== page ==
Birds subdued their calls. I saw no tracks other than boots and bicycle treads, so I dedicated the day to understanding the landscape. My pocket notebook was filling up with entries about the geology of Whiting Ranch — how the ridges north of Dreaded Hill came in waves, each of them consisting of a different geological formation. A loud buzz startled me from my observations. A blue-black insect the size of a bumblebee shot out of the sage scrub and zoomed down the road toward me, zigzagging before it hit me. I followed it — first by sight, then by foot — as it flew a little further and alighted on the stubble at the edge of the road.
A wasp laid down its prey — a large brown beetle that was twice its size — and daintily tiptoed along the tops of the dry grass after giving its victim one more sting for good measure. The Hymenopterid climbed the hill looking for the hole it had dug to store its catch. I watched for a few minutes, but the wasp’s search proved to be a long one so I left to get home in time to wash and change for my Friday evening support group.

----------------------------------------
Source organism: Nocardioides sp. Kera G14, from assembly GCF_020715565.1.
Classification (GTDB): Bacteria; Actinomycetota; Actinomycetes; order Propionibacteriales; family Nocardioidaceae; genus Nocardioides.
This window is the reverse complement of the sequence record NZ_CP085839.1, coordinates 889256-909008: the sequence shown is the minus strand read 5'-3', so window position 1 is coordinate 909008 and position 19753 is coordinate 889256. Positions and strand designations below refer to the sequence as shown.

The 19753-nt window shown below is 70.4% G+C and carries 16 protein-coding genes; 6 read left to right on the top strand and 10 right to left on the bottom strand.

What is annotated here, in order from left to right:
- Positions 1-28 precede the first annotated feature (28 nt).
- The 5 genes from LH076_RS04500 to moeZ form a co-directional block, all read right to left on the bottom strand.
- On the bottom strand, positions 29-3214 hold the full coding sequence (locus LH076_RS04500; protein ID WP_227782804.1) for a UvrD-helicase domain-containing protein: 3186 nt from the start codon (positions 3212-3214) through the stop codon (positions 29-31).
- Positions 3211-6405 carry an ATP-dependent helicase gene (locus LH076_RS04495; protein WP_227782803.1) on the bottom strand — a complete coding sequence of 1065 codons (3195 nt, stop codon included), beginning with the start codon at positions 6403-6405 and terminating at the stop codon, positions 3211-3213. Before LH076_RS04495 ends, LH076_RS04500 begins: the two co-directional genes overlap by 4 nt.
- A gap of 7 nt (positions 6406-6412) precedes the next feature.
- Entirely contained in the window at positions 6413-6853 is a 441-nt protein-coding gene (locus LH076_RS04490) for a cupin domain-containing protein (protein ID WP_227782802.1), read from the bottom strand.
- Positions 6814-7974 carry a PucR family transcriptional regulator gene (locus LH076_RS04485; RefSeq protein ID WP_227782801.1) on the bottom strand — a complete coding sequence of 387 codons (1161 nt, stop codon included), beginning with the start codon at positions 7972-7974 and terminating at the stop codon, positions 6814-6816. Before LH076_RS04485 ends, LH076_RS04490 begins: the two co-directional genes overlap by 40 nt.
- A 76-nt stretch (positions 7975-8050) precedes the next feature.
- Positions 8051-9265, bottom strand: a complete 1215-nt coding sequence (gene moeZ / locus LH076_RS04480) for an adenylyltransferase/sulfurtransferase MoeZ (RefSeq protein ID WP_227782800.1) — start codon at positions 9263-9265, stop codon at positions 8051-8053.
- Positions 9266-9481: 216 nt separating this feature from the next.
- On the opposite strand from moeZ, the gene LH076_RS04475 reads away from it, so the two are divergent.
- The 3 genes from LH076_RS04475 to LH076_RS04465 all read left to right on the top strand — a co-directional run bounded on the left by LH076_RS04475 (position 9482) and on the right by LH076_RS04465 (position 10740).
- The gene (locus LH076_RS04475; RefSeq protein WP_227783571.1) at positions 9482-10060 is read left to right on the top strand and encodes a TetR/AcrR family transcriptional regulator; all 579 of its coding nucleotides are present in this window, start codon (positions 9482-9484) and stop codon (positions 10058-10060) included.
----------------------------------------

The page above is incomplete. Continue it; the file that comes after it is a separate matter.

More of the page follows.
I had enough time to check some guidebooks. The old Peterson Guide was useless. There was nothing that looked like the wasp with the iridescent indigo wings and red legs. A web search turned up Episyryon conterminus posterus — the spider wasp which, as it name suggests, stalks spiders, anesthetizes them, and stores them as larder for its larvae. I regretted not having the time to observe it for longer, but I counted it a coup nonetheless.
What a terrible world insects must live in. Some say that humankind has only one predator and that is other humans, but they are nothing like this. The things that hunt us — I am thinking of the big cats and the great bears — finish their slaughter rapidly. To be caught and then denied death so that your fresh tissues can be sucked from your husk! No, we have no predators like these. Or if we do, they are well hidden from us.